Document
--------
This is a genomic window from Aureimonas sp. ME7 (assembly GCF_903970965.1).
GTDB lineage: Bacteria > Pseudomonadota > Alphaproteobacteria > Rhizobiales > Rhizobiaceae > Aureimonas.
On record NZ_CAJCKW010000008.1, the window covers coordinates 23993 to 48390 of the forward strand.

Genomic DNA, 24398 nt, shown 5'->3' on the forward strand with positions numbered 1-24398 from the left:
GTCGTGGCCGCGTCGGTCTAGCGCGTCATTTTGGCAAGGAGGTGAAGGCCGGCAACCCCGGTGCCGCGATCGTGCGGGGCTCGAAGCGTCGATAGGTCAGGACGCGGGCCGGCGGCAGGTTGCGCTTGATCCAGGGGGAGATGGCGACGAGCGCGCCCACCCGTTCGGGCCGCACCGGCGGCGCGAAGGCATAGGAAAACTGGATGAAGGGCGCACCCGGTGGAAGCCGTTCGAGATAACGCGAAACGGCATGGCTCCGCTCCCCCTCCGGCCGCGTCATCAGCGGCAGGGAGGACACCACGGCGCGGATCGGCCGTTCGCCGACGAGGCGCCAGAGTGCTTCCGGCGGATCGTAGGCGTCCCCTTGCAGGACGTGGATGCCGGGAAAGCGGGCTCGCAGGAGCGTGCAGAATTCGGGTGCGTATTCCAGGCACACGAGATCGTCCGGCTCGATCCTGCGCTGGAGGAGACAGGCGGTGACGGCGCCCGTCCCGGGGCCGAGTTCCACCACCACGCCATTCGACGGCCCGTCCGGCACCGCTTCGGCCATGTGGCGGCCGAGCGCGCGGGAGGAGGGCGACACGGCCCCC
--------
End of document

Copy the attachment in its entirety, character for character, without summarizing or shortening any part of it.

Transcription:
This is a genomic window from Aureimonas sp. ME7 (assembly GCF_903970965.1).
GTDB lineage: Bacteria > Pseudomonadota > Alphaproteobacteria > Rhizobiales > Rhizobiaceae > Aureimonas.
On record NZ_CAJCKW010000008.1, the window covers coordinates 23993 to 48390 of the forward strand.

Genomic DNA, 24398 nt, shown 5'->3' on the forward strand with positions numbered 1-24398 from the left:
GTCGTGGCCGCGTCGGTCTAGCGCGTCATTTTGGCAAGGAGGTGAAGGCCGGCAACCCCGGTGCCGCGATCGTGCGGGGCTCGAAGCGTCGATAGGTCAGGACGCGGGCCGGCGGCAGGTTGCGCTTGATCCAGGGGGAGATGGCGACGAGCGCGCCCACCCGTTCGGGCCGCACCGGCGGCGCGAAGGCATAGGAAAACTGGATGAAGGGCGCACCCGGTGGAAGCCGTTCGAGATAACGCGAAACGGCATGGCTCCGCTCCCCCTCCGGCCGCGTCATCAGCGGCAGGGAGGACACCACGGCGCGGATCGGCCGTTCGCCGACGAGGCGCCAGAGTGCTTCCGGCGGATCGTAGGCGTCCCCTTGCAGGACGTGGATGCCGGGAAAGCGGGCTCGCAGGAGCGTGCAGAATTCGGGTGCGTATTCCAGGCACACGAGATCGTCCGGCTCGATCCTGCGCTGGAGGAGACAGGCGGTGACGGCGCCCGTCCCGGGGCCGAGTTCCACCACCACGCCATTCGACGGCCCGTCCGGCACCGCTTCGGCCATGTGGCGGCCGAGCGCGCGGGAGGAGGGCGACACGGCCCCC